Oct. 11 is the first opportunity for local residents to obtain a 2017 influenza vaccination without having to leave the comfort of their car or truck.
The City-Cowley County Health Department will be host to a drive-through flu shot clinic from 11 a.m. to 6 p.m. in the Agri-Business Building, located at 712 W. Washington Ave. in Arkansas City.
“Our clinics serve multiple purposes,” said Health Department Administrator Tom Langer.
“We test our ability every year to respond to a biological disaster or infectious disease outbreak that may possibly occur in Cowley County. If an event would occur, we would have to rapidly vaccinate or administer life-saving medicine to a vast number of our citizens. The clinics are ideal opportunities for us to exercise our public health response. By holding the drive-through clinics, we test our methods of seeing multiple patients in as short a time as possible, while still providing high-quality control and service.”
Each year, many local residents, especially elderly residents or those who have mobility challenges, attend the drive-through clinic. In doing so, they need only go from their home to their car and they eliminate the need to negotiate parking lots, curbs, steps, doorways or other barriers to walking.
Families also have found the clinic helpful. They can get into the car and everyone can be vaccinated in one quick, simple visit.
The health department uses three different vaccines during this event. One is specifically designed for older citizens, another is designed for children and the final vaccine is designed for the population in general. Each vaccine is developed to help to prevent the strains of influenza that scientists have indicated will be the most likely to infect people in the United States this season.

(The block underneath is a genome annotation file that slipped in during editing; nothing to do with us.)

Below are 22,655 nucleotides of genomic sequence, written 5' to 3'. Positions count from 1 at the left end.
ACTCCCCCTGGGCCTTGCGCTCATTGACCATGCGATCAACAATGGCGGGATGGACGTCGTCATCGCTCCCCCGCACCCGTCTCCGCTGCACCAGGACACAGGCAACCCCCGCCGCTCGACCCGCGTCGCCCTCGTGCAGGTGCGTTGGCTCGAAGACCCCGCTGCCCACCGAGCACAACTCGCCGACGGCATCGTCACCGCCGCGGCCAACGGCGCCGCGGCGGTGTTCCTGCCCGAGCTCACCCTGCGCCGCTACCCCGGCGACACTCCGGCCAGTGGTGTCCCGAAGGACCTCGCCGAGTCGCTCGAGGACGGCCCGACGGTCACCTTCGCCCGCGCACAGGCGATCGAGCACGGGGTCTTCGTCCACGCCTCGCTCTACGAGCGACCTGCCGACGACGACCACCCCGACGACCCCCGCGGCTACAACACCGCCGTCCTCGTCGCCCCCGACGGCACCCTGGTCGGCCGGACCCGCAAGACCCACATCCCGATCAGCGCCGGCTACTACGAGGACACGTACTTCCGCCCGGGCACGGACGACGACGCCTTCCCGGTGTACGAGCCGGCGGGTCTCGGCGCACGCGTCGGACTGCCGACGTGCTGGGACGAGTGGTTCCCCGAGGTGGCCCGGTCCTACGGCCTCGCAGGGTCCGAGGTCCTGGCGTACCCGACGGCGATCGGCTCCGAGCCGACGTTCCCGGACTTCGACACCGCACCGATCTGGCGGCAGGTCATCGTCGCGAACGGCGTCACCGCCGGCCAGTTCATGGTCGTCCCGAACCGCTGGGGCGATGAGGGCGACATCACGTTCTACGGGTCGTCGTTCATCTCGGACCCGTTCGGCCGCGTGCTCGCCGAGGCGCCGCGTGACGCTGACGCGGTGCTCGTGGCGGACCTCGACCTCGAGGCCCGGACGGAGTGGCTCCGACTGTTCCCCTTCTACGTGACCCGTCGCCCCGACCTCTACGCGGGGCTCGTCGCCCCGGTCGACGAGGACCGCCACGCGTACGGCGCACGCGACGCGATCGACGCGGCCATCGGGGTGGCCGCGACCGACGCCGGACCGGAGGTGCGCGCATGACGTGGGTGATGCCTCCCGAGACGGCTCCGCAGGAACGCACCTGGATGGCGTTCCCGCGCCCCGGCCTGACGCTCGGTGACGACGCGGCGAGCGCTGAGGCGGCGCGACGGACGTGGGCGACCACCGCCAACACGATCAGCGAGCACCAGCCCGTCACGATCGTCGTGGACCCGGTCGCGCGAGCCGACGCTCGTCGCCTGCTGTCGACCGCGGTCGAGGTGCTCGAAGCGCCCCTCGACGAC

When asked about vaccine complications, Langer commented, “The vaccine cannot give you the flu, as it does not contain a live virus. Many people report a mild side effect of a slightly sore arm near the injection site, which passes in a day or two.
“Negative reactions to the flu vaccine are extremely rare. People who are allergic to eggs should not get the vaccine. People being treated for chronic illness should speak with their physician about getting the vaccine, but for 99.9 percent of the population, it is very safe and very effective. The vaccine simply helps in preventing the flu from infecting you.”
Langer explained that the cost of the vaccine is generally paid for 100 percent by medical health insurance policies and that the health department will handle all the required insurance paperwork. Additionally, the health department will work with uninsured persons to get them vaccinated.
“We do not want members of our communities who may be experiencing financial hardships to go without,” Langer said. “It is proven that getting sick costs so much more than taking preventative measures. We will work with you to make sure that everyone who needs the flu vaccine is able to be immunized.”
This information was provided by City-Cowley County Health Department Administrator and Public Health Officer Thomas Langer.